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Helmut Schmidt, Published August 22 2012

Baesler has 3-pronged plan to improve K-12 education

WEST FARGO – Kirsten Baesler wants to revamp how North Dakota pays

K-12 foundation aid, and boost students’ college and career readiness by funding remedial learning programs and high school advanced placement classes.

Baesler, the Republican-endorsed candidate for superintendent of public instruction, laid out her initiatives at a news conference Wednesday outside the Sheyenne 9th Grade Center.

Baesler said the state should make foundation aid payments based on the current year’s enrollments, instead of paying school districts aid based on their previous year’s enrollment.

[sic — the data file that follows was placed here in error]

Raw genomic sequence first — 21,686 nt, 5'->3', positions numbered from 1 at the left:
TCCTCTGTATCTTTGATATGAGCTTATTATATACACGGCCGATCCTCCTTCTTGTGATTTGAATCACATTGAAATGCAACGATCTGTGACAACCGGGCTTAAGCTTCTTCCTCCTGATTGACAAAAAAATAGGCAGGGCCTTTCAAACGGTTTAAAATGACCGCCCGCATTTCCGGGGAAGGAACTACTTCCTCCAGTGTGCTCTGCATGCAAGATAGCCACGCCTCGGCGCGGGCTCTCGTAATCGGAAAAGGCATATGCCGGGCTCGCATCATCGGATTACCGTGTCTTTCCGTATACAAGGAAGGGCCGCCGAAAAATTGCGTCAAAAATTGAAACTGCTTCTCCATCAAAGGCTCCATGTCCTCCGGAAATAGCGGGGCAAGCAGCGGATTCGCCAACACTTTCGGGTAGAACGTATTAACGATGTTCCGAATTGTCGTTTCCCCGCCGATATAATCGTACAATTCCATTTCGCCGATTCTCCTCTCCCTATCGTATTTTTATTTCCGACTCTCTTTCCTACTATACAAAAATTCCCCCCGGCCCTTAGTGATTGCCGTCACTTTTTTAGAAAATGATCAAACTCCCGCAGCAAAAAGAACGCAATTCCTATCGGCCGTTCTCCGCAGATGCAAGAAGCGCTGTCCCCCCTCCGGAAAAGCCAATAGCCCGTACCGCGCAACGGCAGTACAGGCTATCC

For fast-growing school districts like West Fargo, which will open with 500 more students this fall, that aid will be invaluable in providing the books, teachers and buildings that they need, she said.

“We must be able to meet the needs of a growing population” fueled by a strong economy and the oil boom, she said.

Baesler also called for better use of student assessment tests, such as the ACT, to determine which high school students need remedial help before they graduate, and to offer grants to school districts to create pilot programs to provide that remedial training.

Finally, she called for more state funding for dual credit and advanced placement classes in high schools.

Baesler is a teacher and assistant principal in the Bismarck School District, and president of the Mandan School Board.

Her opponent, Tracy Potter, is a former state senator for Bismarck, and was the Democratic U.S. Senate nominee in 2010. He is executive director of the Fort Abraham Lincoln Foundation.

The superintendent of public instruction is a non-partisan race. The office carries a four-year term. The current salary is $102,868 per year.

Readers can reach Forum reporter Helmut Schmidt at (701) 241-5583